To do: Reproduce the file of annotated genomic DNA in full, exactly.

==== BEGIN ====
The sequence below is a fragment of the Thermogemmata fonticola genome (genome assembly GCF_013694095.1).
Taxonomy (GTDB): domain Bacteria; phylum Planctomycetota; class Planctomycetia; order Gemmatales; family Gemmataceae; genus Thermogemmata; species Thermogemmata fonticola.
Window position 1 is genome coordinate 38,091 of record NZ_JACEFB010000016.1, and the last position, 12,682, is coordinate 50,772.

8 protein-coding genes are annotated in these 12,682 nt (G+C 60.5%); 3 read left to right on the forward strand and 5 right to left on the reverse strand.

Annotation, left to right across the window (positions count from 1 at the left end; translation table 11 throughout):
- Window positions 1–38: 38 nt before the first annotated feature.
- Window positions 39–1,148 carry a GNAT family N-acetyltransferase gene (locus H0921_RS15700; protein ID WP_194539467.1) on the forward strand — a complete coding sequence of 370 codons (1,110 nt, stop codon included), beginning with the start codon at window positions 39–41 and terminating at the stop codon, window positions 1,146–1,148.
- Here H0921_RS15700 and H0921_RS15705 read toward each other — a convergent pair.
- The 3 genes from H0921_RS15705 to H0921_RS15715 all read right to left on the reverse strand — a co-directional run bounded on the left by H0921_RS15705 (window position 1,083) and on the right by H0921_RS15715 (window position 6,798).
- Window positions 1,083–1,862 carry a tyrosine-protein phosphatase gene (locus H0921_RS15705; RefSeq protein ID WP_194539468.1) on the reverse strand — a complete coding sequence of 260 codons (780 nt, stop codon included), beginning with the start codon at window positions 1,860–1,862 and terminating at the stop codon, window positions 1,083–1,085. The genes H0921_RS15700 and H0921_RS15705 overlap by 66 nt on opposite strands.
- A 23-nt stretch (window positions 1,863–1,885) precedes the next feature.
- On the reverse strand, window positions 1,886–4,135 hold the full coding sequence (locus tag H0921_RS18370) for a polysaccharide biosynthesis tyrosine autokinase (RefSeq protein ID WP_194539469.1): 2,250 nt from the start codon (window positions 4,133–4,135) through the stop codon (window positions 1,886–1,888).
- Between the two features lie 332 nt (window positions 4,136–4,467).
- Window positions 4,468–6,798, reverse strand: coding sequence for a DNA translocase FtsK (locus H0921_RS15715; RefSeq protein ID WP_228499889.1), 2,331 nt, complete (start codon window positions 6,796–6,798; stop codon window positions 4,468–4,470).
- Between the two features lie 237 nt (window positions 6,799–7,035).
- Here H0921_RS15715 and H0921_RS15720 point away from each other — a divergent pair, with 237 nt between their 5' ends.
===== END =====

The sequence below is a fragment of the Thermogemmata fonticola genome (genome assembly GCF_013694095.1).
Taxonomy (GTDB): domain Bacteria; phylum Planctomycetota; class Planctomycetia; order Gemmatales; family Gemmataceae; genus Thermogemmata; species Thermogemmata fonticola.
Window position 1 is genome coordinate 38,091 of record NZ_JACEFB010000016.1, and the last position, 12,682, is coordinate 50,772.

8 protein-coding genes are annotated in these 12,682 nt (G+C 60.5%); 3 read left to right on the forward strand and 5 right to left on the reverse strand.

Annotation, left to right across the window (positions count from 1 at the left end; translation table 11 throughout):
- Window positions 1–38: 38 nt before the first annotated feature.
- Window positions 39–1,148 carry a GNAT family N-acetyltransferase gene (locus H0921_RS15700; protein ID WP_194539467.1) on the forward strand — a complete coding sequence of 370 codons (1,110 nt, stop codon included), beginning with the start codon at window positions 39–41 and terminating at the stop codon, window positions 1,146–1,148.
- Here H0921_RS15700 and H0921_RS15705 read toward each other — a convergent pair.
- The 3 genes from H0921_RS15705 to H0921_RS15715 all read right to left on the reverse strand — a co-directional run bounded on the left by H0921_RS15705 (window position 1,083) and on the right by H0921_RS15715 (window position 6,798).
- Window positions 1,083–1,862 carry a tyrosine-protein phosphatase gene (locus H0921_RS15705; RefSeq protein ID WP_194539468.1) on the reverse strand — a complete coding sequence of 260 codons (780 nt, stop codon included), beginning with the start codon at window positions 1,860–1,862 and terminating at the stop codon, window positions 1,083–1,085. The genes H0921_RS15700 and H0921_RS15705 overlap by 66 nt on opposite strands.
- A 23-nt stretch (window positions 1,863–1,885) precedes the next feature.
- On the reverse strand, window positions 1,886–4,135 hold the full coding sequence (locus tag H0921_RS18370) for a polysaccharide biosynthesis tyrosine autokinase (RefSeq protein ID WP_194539469.1): 2,250 nt from the start codon (window positions 4,133–4,135) through the stop codon (window positions 1,886–1,888).
- Between the two features lie 332 nt (window positions 4,136–4,467).
- Window positions 4,468–6,798, reverse strand: coding sequence for a DNA translocase FtsK (locus H0921_RS15715; RefSeq protein ID WP_228499889.1), 2,331 nt, complete (start codon window positions 6,796–6,798; stop codon window positions 4,468–4,470).
- Between the two features lie 237 nt (window positions 6,799–7,035).
- Here H0921_RS15715 and H0921_RS15720 point away from each other — a divergent pair, with 237 nt between their 5' ends.